3.02.2019

Toxic Butter Shock

We were having four overnight guests in our little cape house in Maine, and I wanted to make them something special which I had previously created for Mark one day when I was home sick.

Our small, wonderful home in Kittery, Maine.
Mark loves to tell the story. It is a bit embarrassing when he does it at the dinner table... “David was home sick and exhausted one day and, in the late afternoon, rummaged through the refrigerator... and ended up creating this magnificent Salmon Wellington. I thought to myself, 'If this is what he does when he is low-energy, I can’t wait to see what he invents when he is well-rested!'”

As we lived on the coast, it wasn’t unusual to have bits and pieces of fish flash frozen in our freezer. I found a couple of scallops, a quarter pound shrimp, and one lone sole fillet. And a box of puff pastry.

The recipe needed an anchor. I had Mark pick up some salmon fillet on his way home from the office. My innovation worked, and I knew I’d want to repeat it.

The version I made for our friends that night was a veritable force of nature. To say it was rich was an understatement. To give you some perspective: Bill Gates is rich, this dish went waaaaay beyond that.

After dinner, at some point in the wee hours, we realized we could hear all our guests pacing around their rooms and the upstairs hall. The next morning we all shared that the richness of the dish had us all awake much of the night, with energy to burn. The syndrome was immediately dubbed, “Toxic Butter Shock.”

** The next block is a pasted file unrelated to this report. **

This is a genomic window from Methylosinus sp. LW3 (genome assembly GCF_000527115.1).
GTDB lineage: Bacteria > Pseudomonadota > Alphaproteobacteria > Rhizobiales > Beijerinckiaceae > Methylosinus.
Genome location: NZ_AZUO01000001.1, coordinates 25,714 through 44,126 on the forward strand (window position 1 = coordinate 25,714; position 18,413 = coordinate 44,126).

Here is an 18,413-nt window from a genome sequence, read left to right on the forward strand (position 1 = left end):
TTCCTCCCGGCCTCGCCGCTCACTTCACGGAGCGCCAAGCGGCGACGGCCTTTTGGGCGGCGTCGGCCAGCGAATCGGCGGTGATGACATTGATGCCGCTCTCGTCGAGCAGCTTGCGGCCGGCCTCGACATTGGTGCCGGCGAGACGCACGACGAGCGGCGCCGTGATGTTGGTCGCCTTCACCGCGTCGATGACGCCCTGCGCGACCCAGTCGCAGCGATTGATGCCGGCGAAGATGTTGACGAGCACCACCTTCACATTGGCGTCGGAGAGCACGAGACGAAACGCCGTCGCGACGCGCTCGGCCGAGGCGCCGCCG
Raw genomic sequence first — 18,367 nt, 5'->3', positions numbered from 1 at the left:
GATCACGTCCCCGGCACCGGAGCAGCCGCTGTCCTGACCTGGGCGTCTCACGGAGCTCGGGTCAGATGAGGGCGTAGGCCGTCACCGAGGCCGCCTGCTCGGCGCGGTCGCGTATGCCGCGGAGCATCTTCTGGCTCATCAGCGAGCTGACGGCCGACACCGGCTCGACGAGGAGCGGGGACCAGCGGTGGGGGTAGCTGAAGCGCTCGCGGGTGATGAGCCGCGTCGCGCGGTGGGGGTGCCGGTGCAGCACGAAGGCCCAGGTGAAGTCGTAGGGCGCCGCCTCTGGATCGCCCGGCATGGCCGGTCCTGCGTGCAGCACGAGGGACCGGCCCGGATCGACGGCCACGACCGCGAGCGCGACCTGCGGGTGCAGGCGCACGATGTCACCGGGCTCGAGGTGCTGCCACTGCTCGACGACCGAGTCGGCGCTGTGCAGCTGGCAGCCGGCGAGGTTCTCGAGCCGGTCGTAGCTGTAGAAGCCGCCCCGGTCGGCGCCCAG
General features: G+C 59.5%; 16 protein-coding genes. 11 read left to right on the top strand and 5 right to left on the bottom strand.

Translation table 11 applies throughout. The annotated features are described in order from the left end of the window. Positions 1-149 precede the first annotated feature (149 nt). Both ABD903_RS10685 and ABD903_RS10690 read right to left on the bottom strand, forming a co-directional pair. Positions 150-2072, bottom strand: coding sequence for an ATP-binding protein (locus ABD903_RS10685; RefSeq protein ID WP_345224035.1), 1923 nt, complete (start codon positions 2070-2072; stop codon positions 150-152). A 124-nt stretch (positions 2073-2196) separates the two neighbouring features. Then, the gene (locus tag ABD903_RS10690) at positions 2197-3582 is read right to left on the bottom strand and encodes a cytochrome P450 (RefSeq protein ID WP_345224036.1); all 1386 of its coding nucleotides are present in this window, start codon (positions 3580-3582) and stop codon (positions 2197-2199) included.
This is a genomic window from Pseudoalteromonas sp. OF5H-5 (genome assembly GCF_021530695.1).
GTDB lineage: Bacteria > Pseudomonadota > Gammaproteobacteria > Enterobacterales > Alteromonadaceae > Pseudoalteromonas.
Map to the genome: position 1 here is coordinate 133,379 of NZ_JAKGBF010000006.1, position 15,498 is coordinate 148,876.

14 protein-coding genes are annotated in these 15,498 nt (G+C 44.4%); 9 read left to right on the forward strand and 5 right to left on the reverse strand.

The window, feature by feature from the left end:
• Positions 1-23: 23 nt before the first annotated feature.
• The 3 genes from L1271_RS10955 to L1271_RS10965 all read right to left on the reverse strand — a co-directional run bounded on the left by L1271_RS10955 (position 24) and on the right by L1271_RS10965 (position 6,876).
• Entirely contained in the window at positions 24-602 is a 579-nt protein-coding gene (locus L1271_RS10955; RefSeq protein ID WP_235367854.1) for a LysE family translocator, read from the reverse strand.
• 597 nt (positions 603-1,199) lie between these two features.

I have lightened the original recipe quite a bit by reducing the amount of salmon, using smaller pieces of puff pastry, and less cream. The dish didn’t suffer from the reductions, and neither have we! Now we can dine on it and sleep through the night.

This meal comes together quite easily and can be catered to your and your guests’ palates. Allergic to bivalves? Leave out the scallops and add another sole fillet. Don’t like tarragon? Use thyme, or cilantro. Cream sauce too much for you? Try a Beurre Blanc. (The opposite of Julia Child’s advice, “If you’re afraid of butter, use cream.”) Just be creative!

We served this with an exquisite Condrieu (Viognier) from the Northern Rhône region - you can read about the pairing on the Provence WineZine.

~ David

Salmon Wellington

1 pound salmon fillet, skin and bones removed
1 Dover sole fillet, cut into 1-inch pieces
2 sea scallops
1/4 pound raw shrimp, shelled and deveined
2 egg yolks
1/4 cup heavy cream
zest of 1 lime (reserve lime for juice below)
2 tablespoons chopped fresh tarragon, plus additional
1 sheet all-butter puff pastry, thawed
salt and pepper
2 tablespoons butter
1 large shallot, minced
juice of 1 lime
1/2 cup dry white wine
3/4 cup heavy cream
1 egg yolk mixed with 1 teaspoon water


Cut salmon into 4 equal-sized rectangular portions (do not make long, skinny pieces); set aside. Combine sole, scallops, and shrimp in the food processor and pulse 5 times. Add yolks, cream, lime zest, and tarragon; purée to a smooth, thick paste but don’t over-process.

Preheat oven to 400°F. Roll out puff pastry sheet to a 10-inch by 18-inch rectangle and divide into four 5-inch by 9-inch pieces. Trim corners to create an elongated octagon. Divide the puréed sole/shrimp mixture among the pastry sheets placing in the center of the pastry... think of it as a pillow for the salmon. Top each with a piece of salmon, skinned side up. Fold the sides and ends over the fish, seal the corners by pinching them, and turn over onto a baking sheet. Brush tops with the egg wash and bake for 20 minutes.